Judiciary

SCOTUS Ruling a Small Win for Religious Liberty, School Choice

The Court puts another nail in the coffin of the religiously bigoted Blaine Amendments.

Thomas Gallatin · Jul. 1, 2020

The U.S. Supreme Court ruled that Montana’s ban on religious schools receiving tax credits allocated to private schools violated the Constitution. In Tuesday’s 5-4 decision, the increasingly political Chief Justice John Roberts sided with the Court’s conservatives to form the majority opinion in Espinoza v. Montana Department of Revenue.

While the Montana law was the focus of the case, the larger implication of the High Court’s ruling is that it cements SCOTUS’s repudiation of the remaining vestiges of the anti-Catholic Blaine Amendment, the failed 1875 constitutional amendment that Justice Brett Kavanaugh called “grotesque religious bigotry” but that took hold in 38 of the 50 states.

The Montana Supreme Court had sought to solve the issue by scrapping the scholarship program entirely rather than address the anti-religious bias of the state’s Blaine law. “The Montana Supreme Court invalidated the program pursuant to a state law provision that expressly discriminates on the basis of religious status,” Roberts noted. “The Court applied that provision to hold that religious schools were barred from participating in the program. Then, seeing no other ‘mechanism’ to make absolutely sure that religious schools received no aid, the court chose to invalidate the entire program.” Roberts also observed that the Montana Supreme Court’s solution was dubious as it was “to the detriment of religious and non-religious schools alike.”

Furthermore, Roberts noted, “A state need not subsidize private education. But once a state decides to do so, it cannot disqualify some private schools solely because they are religious.”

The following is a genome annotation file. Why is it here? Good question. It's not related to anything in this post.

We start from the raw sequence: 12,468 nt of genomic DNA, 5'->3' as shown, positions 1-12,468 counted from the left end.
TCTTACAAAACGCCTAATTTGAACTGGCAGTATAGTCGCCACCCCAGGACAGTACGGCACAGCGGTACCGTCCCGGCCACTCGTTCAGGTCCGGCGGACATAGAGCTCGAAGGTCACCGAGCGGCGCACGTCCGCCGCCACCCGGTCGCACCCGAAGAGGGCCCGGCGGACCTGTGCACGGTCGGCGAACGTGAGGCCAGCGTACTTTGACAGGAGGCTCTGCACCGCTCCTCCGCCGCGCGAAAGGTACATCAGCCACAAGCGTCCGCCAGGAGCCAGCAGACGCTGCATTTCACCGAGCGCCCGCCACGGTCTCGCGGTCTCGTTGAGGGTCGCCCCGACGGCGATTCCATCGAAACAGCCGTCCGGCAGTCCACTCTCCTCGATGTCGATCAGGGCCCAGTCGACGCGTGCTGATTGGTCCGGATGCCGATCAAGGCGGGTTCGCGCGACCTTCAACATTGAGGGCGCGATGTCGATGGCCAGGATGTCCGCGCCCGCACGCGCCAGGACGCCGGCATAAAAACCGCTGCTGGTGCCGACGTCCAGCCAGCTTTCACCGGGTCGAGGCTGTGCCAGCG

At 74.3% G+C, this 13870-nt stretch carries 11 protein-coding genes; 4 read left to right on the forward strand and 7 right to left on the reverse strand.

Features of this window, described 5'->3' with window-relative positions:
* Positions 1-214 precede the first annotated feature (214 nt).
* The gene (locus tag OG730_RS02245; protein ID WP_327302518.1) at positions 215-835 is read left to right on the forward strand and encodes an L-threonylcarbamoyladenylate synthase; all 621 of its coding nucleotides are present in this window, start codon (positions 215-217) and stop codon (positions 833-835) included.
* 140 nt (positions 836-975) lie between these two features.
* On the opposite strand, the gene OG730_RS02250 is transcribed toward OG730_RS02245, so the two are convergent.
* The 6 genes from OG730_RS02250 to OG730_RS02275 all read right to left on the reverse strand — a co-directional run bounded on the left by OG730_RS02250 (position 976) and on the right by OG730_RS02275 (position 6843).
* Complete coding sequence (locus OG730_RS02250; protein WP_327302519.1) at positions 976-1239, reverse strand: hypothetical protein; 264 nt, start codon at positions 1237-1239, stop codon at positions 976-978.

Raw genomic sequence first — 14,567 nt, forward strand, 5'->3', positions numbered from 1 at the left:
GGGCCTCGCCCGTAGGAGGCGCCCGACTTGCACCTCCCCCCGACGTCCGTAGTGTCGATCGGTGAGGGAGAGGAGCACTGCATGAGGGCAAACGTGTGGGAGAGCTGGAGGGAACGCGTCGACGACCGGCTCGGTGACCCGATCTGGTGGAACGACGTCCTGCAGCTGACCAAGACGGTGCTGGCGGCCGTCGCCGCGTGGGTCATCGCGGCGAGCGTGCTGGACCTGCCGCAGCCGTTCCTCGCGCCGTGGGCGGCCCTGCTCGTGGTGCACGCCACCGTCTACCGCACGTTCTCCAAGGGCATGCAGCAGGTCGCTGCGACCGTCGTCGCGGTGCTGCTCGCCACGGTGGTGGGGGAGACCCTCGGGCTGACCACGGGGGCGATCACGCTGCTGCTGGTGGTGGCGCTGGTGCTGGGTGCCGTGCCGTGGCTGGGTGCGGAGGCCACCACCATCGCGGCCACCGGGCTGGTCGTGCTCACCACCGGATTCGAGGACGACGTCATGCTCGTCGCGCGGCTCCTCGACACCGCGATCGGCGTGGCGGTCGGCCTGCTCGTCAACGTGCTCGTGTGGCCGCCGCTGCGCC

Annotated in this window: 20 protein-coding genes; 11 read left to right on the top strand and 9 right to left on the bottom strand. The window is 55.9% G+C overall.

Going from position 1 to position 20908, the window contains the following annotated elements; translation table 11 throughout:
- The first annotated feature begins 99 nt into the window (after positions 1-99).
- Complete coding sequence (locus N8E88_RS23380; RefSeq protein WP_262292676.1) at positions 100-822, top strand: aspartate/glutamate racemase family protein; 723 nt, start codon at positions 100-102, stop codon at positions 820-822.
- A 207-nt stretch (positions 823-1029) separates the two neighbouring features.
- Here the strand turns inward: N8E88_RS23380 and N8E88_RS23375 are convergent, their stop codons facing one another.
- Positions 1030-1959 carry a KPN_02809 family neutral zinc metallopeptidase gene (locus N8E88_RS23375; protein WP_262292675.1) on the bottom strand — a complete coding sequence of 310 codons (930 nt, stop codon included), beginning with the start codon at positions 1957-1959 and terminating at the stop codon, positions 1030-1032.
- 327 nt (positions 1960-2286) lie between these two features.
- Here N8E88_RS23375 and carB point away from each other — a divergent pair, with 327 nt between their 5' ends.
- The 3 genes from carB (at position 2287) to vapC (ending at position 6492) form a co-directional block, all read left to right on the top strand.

President Donald Trump, who supported the plaintiffs in the case, praised the decision. White House Press Secretary Kayleigh McEnany expressed Trump’s sentiments, stating that the president “believes that school choice is a civil-rights issue, and that no parent should be forced to send their child to a failing school.”

Predictably, American Federation of Teachers President Randi Weingarten blasted the ruling as dangerous, asserting that it would “be responsible for unleashing a virtual earthquake in this country that threatens both religious liberty and public education.” Interesting how a ruling that effectively puts greater freedom and power into parents’ hands to choose what’s best for their own children’s educational needs is declared by a teachers’ union to be a “threat.”

While this ruling is a win for religious liberty and school choice, it amounts to a pittance when compared to the huge loss Americans suffered to their religious liberty in the Court’s disastrous Bostock v. Clayton County. Another 5-4 split also shows just how precariously our rights still hang in the balance.

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